By Penelope Steiner. A gloomy, sordid tale based on the 2009 Thomas Pynchon novel. The action takes place in California, 1970; black times warped by the Vietnam War, rampant drug use, pervasive, cynical disillusionment of the young; freedom, release found in evading the draft, sleeping on beaches; life anesthetized; reality frozen by illegal substances; era of “hippies”, Charles Manson, Richard Nixon and “Larry “Doc” Sportello” (gritty, mesmerizing performance by Joaquin Phoenix).
Writer-director Paul Thomas Anderson, enamored with film noir, mystery writers Dashiell Hammett, Raymond Chandler, “Stg. Joe Friday ” of “Dragnet”, television’s 50’s crime series, paints a realistic, merciless portrait of Los Angeles, still in its adolescence, suffering from a profusion of graft, drowning in moral turpitude, stripped of accountability or hope.
Joaquin Phoenix, whose resources have yet to be fully excavated, is positively profound as “Doc” a private detective wallowing in the underbelly of society’s disenfranchised; with a total lack of egotism, perpetually smothered in a haze of cocaine, nicotine; his control, never fractured, as he maneuvers between the circumstances of his ex-girlfriend “Shasta” (sinuous Katherine Waterston); “Lt.Det. “Bigfoot” Bjornsen” (seething, enigmatic performance by Josh Brolin); “Penny” (versatile Reese Witherspoon) Deputy D.A. and occasional lover of “Doc”, a pairing, totally miss-matched; belle blending with the barbarian.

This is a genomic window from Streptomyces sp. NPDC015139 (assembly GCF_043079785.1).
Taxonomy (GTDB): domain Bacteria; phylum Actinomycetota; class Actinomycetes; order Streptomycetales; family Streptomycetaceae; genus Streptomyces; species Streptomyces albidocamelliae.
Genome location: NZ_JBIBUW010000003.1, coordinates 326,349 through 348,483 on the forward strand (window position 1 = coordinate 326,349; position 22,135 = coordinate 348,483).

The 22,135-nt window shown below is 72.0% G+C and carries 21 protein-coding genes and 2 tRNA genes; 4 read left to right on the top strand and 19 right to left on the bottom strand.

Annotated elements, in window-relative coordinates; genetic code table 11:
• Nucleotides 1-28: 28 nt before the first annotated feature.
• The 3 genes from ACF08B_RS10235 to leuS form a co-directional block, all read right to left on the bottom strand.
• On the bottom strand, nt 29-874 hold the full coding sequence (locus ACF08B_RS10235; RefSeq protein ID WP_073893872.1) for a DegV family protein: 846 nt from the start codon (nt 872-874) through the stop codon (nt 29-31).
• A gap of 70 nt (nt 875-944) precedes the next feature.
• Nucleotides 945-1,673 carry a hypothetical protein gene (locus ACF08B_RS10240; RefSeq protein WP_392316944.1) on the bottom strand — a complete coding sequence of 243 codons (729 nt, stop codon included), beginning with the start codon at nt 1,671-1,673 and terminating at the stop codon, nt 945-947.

“Inherent vice” an insurance term, specifies “the tendency in physical objects to deteriorate because of the instability of the components of which they are made”. “Inherent Vice” uses cocaine as a metaphor for the human condition. Difficult, squirmy to experience, but truthful to the core.